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  31.  33
    The Morality of Autonomous Robots.Aaron M. Johnson & Sidney Axinn - 2013 - Journal of Military Ethics 12 (2):129 - 141.
    While there are many issues to be raised in using lethal autonomous robotic weapons (beyond those of remotely operated drones), we argue that the most important question is: should the decision to take a human life be relinquished to a machine? This question is often overlooked in favor of technical questions of sensor capability, operational questions of chain of command, or legal questions of sovereign borders. We further argue that the answer must be ?no? and offer several reasons for banning (...)
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  32.  51
    Wright Back to Dretske, or Why You Might as Well Deny Knowledge Closure.Marc Alspector‐Kelly - 2015 - Philosophy and Phenomenological Research 90 (3):570-611.
    Fred Dretske notoriously claimed that knowledge closure sometimes fails. Crispin Wright agrees that warrant does not transmit in the relevant cases, but only because the agent must already be warranted in believing the conclusion in order to acquire her warrant for the premise. So the agent ends up being warranted in believing, and so knowing, the conclusion in those cases too: closure is preserved. Wright's argument requires that the conclusion's having to be warranted beforehand explains transmission failure. I (...)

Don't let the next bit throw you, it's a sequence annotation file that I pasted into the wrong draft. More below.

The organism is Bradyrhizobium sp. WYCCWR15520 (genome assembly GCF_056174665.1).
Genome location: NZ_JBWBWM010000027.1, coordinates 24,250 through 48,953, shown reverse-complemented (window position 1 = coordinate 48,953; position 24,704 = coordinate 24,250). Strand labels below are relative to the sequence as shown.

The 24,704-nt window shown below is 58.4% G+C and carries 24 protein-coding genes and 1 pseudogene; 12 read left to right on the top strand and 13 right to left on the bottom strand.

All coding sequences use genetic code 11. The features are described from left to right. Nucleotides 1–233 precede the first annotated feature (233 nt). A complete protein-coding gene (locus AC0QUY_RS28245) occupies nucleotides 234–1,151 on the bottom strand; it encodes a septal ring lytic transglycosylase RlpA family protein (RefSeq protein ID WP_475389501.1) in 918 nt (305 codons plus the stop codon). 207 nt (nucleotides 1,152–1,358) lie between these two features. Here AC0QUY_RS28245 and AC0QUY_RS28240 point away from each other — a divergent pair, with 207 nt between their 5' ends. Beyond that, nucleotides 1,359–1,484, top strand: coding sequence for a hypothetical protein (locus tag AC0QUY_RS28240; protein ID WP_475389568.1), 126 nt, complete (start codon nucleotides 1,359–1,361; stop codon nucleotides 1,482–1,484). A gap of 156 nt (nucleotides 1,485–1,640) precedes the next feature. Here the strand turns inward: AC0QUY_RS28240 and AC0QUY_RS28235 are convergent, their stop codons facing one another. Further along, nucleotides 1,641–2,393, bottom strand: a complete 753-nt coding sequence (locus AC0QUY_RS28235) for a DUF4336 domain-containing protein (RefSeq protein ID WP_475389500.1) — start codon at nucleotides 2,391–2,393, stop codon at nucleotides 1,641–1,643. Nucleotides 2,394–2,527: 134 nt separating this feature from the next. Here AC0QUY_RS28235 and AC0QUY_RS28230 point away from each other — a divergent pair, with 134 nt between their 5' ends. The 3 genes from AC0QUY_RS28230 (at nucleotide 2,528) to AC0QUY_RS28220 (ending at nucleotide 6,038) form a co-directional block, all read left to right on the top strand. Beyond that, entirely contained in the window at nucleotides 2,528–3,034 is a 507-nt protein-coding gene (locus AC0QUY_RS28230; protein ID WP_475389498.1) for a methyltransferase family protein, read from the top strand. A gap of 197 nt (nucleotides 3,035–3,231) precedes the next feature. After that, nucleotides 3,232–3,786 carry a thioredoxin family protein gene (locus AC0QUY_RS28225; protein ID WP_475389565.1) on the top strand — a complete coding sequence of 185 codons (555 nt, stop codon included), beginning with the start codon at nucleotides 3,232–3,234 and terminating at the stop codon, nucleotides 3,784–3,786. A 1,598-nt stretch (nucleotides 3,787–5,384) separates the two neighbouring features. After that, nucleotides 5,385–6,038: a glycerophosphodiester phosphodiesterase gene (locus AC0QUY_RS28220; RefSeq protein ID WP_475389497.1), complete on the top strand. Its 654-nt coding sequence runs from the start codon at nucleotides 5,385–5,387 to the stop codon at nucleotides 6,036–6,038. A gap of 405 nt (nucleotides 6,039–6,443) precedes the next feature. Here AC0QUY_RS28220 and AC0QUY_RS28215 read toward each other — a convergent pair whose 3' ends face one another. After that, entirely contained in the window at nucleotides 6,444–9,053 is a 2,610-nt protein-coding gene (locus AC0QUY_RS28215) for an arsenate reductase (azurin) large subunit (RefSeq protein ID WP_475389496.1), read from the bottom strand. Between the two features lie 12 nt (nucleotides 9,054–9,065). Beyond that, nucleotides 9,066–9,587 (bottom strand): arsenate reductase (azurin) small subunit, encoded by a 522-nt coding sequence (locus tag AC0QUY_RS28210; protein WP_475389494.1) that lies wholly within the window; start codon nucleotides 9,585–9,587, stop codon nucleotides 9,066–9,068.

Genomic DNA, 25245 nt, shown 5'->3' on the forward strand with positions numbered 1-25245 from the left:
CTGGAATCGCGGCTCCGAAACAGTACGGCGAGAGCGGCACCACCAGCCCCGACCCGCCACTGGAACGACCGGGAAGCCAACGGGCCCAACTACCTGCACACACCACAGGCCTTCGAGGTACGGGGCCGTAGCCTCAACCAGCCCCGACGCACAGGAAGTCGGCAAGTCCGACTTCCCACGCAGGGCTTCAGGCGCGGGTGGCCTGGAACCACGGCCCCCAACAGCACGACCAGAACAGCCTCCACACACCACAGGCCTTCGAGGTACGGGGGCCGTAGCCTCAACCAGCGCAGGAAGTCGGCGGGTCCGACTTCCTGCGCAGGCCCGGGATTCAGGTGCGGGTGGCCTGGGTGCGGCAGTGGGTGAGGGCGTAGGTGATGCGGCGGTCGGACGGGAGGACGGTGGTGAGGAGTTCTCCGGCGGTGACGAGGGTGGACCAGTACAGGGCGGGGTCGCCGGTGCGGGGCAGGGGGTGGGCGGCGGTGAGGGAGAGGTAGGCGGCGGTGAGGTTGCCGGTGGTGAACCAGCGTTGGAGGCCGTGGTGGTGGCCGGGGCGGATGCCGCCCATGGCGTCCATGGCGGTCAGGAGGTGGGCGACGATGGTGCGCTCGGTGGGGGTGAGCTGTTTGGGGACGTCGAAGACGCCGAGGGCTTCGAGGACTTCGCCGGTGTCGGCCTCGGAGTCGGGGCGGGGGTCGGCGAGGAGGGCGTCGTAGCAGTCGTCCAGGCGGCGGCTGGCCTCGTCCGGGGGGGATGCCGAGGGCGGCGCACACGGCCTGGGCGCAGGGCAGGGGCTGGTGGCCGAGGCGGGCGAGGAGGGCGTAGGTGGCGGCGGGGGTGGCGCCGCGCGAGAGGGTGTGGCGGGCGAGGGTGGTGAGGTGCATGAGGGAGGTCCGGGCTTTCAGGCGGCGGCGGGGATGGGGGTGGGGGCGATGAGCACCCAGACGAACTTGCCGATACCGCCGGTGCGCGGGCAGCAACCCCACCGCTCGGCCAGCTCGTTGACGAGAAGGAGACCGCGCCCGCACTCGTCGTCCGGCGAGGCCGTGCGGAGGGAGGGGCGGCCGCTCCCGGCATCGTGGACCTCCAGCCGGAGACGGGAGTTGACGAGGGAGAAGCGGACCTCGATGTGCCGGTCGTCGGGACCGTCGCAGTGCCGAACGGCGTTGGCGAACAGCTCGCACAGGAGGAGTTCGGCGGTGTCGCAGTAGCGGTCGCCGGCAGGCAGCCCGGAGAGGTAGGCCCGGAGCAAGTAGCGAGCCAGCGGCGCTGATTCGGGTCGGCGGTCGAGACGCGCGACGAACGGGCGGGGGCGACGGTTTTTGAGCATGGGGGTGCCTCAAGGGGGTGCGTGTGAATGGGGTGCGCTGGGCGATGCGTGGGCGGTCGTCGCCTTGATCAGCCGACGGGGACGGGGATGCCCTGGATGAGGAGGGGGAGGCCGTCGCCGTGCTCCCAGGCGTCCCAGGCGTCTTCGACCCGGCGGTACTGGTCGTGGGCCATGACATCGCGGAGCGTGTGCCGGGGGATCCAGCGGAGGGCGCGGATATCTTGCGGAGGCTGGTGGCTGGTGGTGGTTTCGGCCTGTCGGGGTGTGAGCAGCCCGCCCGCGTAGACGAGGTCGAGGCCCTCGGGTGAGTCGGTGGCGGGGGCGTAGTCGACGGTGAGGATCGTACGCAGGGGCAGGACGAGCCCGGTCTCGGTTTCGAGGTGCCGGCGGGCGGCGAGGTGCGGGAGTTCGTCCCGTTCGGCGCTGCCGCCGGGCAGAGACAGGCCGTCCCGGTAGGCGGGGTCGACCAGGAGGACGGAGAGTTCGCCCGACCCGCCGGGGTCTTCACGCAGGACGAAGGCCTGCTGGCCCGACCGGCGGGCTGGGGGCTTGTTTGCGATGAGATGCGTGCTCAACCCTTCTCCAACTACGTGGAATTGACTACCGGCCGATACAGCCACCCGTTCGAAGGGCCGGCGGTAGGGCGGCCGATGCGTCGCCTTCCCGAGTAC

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  33.  52
    Teorías constitutivas de la autoridad de la primera persona: Wright y Heal.Martín Francisco Fricke - 2008 - Ludus Vitalis 16 (29):73-91.
    Someone who believes “I believe it will rain” can easily be mistaken about the rain. But it does not seem likely, and might even be impossible, that he is wrong about the fact that he believes that it is going to rain. How can we account for this authority about our own beliefs – the phenomenon known as first person authority? In this paper I examine a type of theory proposed, in distinct forms, by Crispin Wright and Jane Heal (...)